As drivers prepare to set off on their holiday trips, one thing they should be planning for is changed driving conditions.
You may have become accustomed to short trips, gridlocked traffic, advanced road networks and limited time spent driving in bad weather. This, however, is unlikely to be the same for your long-distance trip and you should be ready for this.
A full load
Your car will likely be fully loaded with luggage and passengers and you may even be towing a trailer or caravan. This changes various aspects of driving:
- Your power and manoeuvrability will be reduced.
- It will take longer to stop requiring you to leave larger following distances.
- Children watching movies in the back or getting rowdy may present more distractions. Ensure you have enough activities to keep the kids entertained throughout.
- Avoid reducing your visibility with luggage and pay extra attention to blind spots, mirrors and using the indicator.
While driving on quieter roads in remote areas may be more enjoyable than gridlocked traffic,it still has its own challenges. Keep the following in mind:
- Your are likely to encounter more trucks. Do not pressurise them to drive in the yellow lane if it is not safe.
- Do not get frustrated with slower moving traffic and consequently make a dangerous overtaking pass.
- Keep an extra eye open for hazards such as potholes, cyclists, animals or pedestrians as you near towns.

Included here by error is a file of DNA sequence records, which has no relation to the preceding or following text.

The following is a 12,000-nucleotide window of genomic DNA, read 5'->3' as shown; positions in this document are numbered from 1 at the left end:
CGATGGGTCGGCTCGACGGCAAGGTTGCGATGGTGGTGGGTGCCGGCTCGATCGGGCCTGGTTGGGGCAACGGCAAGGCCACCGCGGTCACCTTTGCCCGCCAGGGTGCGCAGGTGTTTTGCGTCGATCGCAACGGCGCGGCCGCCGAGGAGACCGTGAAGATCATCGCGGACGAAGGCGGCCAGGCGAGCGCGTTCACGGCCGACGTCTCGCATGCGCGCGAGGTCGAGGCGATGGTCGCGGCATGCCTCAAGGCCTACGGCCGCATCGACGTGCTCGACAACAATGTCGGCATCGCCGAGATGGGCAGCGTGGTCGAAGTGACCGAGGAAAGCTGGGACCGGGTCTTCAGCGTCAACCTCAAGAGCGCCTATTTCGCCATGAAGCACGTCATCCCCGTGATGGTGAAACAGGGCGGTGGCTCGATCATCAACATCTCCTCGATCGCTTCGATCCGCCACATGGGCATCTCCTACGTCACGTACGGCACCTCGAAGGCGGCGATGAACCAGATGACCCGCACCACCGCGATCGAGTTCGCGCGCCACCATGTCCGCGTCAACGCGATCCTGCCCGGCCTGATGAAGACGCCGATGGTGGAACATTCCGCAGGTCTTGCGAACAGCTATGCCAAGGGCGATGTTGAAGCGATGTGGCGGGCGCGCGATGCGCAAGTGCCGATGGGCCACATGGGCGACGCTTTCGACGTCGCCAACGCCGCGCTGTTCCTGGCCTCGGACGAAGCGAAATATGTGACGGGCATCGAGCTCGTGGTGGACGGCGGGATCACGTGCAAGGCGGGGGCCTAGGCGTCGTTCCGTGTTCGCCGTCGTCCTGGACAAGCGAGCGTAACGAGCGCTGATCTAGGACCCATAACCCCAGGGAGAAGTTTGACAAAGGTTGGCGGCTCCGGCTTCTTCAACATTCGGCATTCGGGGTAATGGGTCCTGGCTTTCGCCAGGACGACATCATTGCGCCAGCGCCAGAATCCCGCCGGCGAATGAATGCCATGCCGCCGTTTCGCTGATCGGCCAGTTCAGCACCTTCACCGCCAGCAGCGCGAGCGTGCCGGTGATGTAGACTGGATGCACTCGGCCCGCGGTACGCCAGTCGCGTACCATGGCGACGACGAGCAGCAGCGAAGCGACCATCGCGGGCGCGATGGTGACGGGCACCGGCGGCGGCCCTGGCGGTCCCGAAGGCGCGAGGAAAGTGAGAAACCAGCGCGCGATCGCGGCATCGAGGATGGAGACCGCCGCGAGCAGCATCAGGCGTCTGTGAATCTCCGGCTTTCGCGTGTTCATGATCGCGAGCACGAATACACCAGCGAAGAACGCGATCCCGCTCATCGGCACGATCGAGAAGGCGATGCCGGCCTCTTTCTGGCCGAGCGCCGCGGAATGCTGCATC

- When you do return to roads with a higher density, do not get frustrated with gridlocked traffic and other stressed drivers and lose your cool.
If there are bad weather conditions when you leave, you will be stuck in this much longer than you would be on your usual commutes. Follow these tips to stay safe:
- If visibility is severely reduced stop at a petrol station or other safe places for refreshment s and give the weather some time to clear up.
- Increase following distances in all adverse weather conditions.
- Switch your headlights on – if not on already. Do not switch them on bright in fog where lights on bright can reflect off the fog.
- Take regular breaks as this driving requires more concentration. As a rough guide plan to stop every two hours.
Many routes require you to drive through mountain passes. This is what you should do:
- Stay hydrated on high mountain passes to avoid altitude sickness.
- Take regular breaks as it is often more strenuous driving – pull over at a safe place and enjoy the view.
- Be careful that the scenery does not distract you so much that it becomes dangerous.
- Increase following distance as sudden stops can be more common.
- Hugging the centre line can be dangerous on curves.
- Ensure you have more than enough space to pass vehicles on the ascent as the power of your vehicle will be considerably reduced.
- Allow for broken down vehicles and be cautious when negotiating bends through which the road ahead is not visible
Your holiday is just as much about the journey as what it is the destination. Endeavour to enjoy the trip so that you arrive feeling calm and ready to start the holiday on a positive